View Full Version : Bunkai...Shoden no Kata

Fred East
27th October 2001, 08:49
Hi All

For some time I have been wondering about what the various Bunkai for Shoden no kata (as shown in Sensei's book) might be at the point where defender goes to one knee.
I can see that it may just be a block against shinchokugiri but I can see more.
Could you Nathan Sensei, help with any others please.

best Regards

Fred East, Somerset Budokai

Fred East
29th January 2002, 15:18
Hi all
Since my first post on this subject I have been thinking more about it and realised two distinct bunkai(interpretation of kata for real combat) which may be of interest and perhaps for confirmation by Soke or Nathan sensei:

1. step forward instead of backwards into shinchokugiri by opponent and cut under arms as the stroke descends and complete with kiri age or other cut to suit opponents body position...
2. step back as per the kata, then block and flip opponent's sword to the left and then deliver kiri age to an unprotected upper torso before the tsuki...

best regards
Fred East
Somerset Budokai UK

Nathan Scott
4th February 2002, 23:05
Hi Mr. East,

Sorry - I forgot to check this forum!

In regards to discussing the intended application of movements in our kata and /or tachiuchi, I'd actually prefer not to discuss them publicly for a few reasons:

1) Several ex-students have opted to "borrow" varying amounts of our physical curriculum into their own arts. These students did not train long enough to understand the reasons for doing our forms, so have only copied an empty shell, so to speak. I'd just assume allow them to create their own "bunkai".

2) There is often more than one possible application for a technique and/or combination. It would be restrictive to just pick one of them and make it the "official" application. The advancing student should be researching the methods and thinking of possible applications. This is part of the learning process - self discovery through continued serious training.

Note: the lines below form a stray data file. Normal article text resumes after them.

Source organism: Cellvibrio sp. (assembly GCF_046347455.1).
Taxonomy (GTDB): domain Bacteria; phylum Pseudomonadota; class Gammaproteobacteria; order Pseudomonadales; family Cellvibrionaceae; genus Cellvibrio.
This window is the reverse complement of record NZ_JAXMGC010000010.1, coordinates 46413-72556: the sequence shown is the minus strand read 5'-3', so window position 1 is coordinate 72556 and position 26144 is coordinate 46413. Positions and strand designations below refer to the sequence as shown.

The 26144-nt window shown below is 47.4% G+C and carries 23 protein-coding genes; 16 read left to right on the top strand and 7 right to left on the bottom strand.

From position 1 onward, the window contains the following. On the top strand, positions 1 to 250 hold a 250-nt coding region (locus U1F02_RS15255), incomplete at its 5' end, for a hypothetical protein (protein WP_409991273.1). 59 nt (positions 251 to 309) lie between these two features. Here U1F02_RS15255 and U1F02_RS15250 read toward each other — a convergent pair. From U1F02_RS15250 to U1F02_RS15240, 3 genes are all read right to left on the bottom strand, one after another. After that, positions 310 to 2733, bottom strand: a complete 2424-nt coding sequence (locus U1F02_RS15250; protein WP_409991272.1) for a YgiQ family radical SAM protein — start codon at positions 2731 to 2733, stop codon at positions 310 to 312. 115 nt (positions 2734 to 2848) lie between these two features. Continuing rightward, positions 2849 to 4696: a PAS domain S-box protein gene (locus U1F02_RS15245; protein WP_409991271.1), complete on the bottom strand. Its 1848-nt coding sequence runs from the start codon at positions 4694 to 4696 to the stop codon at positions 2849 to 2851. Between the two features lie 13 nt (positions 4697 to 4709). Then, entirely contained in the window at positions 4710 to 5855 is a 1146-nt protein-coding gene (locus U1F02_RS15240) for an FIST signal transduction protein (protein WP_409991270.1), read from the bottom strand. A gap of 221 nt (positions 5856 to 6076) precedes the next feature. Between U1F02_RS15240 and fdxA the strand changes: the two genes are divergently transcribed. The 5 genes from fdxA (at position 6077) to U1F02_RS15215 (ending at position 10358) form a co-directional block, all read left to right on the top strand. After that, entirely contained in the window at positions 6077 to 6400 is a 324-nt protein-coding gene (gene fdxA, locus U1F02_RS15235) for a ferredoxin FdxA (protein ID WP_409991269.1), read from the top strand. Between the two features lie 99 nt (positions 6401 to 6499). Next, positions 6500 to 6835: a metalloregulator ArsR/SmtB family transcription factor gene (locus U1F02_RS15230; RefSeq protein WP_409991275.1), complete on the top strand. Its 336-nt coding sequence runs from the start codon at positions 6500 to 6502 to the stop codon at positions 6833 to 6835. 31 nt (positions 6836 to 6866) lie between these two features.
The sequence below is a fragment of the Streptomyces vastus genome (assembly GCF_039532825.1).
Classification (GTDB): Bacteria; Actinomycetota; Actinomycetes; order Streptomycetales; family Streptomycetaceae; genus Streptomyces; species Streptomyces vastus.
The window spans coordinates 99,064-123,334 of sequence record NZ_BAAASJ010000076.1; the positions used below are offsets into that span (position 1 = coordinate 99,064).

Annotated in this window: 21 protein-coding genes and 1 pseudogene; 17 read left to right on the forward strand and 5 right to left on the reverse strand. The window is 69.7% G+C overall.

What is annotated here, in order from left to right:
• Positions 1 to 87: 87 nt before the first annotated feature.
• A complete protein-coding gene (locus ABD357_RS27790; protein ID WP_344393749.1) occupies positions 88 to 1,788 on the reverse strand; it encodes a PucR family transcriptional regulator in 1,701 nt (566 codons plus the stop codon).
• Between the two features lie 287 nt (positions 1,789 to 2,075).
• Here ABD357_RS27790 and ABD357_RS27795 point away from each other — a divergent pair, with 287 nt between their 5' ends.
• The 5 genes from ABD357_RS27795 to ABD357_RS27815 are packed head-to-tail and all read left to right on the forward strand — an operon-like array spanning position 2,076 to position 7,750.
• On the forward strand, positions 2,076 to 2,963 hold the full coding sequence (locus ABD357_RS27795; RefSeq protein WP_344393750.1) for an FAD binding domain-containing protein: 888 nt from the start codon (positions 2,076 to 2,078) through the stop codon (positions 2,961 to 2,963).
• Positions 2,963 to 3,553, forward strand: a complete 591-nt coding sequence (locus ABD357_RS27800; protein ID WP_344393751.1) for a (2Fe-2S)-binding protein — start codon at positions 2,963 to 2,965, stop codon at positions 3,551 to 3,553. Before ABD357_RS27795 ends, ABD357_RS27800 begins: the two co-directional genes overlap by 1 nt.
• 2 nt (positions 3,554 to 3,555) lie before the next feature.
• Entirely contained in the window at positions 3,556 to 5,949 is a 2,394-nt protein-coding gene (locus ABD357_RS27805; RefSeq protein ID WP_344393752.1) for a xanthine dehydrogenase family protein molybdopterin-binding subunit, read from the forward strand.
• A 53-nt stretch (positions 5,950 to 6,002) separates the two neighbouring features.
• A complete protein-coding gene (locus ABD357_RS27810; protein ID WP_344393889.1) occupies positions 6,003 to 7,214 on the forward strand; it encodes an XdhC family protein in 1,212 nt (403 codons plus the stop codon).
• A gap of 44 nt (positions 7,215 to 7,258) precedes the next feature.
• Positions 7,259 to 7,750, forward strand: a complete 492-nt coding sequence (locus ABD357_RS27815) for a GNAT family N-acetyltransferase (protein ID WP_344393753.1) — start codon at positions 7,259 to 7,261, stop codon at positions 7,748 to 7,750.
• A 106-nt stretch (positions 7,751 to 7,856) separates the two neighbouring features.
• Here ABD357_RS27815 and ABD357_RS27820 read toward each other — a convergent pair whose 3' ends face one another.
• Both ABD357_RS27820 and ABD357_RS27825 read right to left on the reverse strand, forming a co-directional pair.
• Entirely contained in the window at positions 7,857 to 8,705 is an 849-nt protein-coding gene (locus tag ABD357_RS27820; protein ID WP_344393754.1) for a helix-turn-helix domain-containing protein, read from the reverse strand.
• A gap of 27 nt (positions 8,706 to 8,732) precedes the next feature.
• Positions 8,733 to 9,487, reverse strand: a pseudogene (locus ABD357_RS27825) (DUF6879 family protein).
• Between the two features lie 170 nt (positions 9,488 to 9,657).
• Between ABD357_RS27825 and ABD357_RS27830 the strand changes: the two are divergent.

3) Even if I was inclined to offer our applications, it would be almost impossible to describe them accurately. These kinds of teachings definitely need to happen face to face on the mat, when the time is right.

Keep in mind that kata are physical transmissions of a physical artform (as opposed to written transmission). The kata are a riddle of sorts, and the benefits of practicing them are sometimes not understood until much later. This is also true of movements or postures designed to condition the body to performance specific moves.

In other words, kata and tachiuchi are not necessarily combative simulations. But knowing of your other budo experience, perhaps you were already aware of that!

Sorry to not be of more help,

Fred East
9th July 2002, 08:36
Thanks Nathan Sensei for the good response and although you didn't answer my direct query you did pass on something of value which I think is worth more than if you did and its good to get it out.
Also 'borrowing' is certainly a problem and I have faced it here in Weston UK. It is a good idea not to let just anyone view a class without an appointment these days and then to get membership sorted out at the first session.
Thankyou, Fred East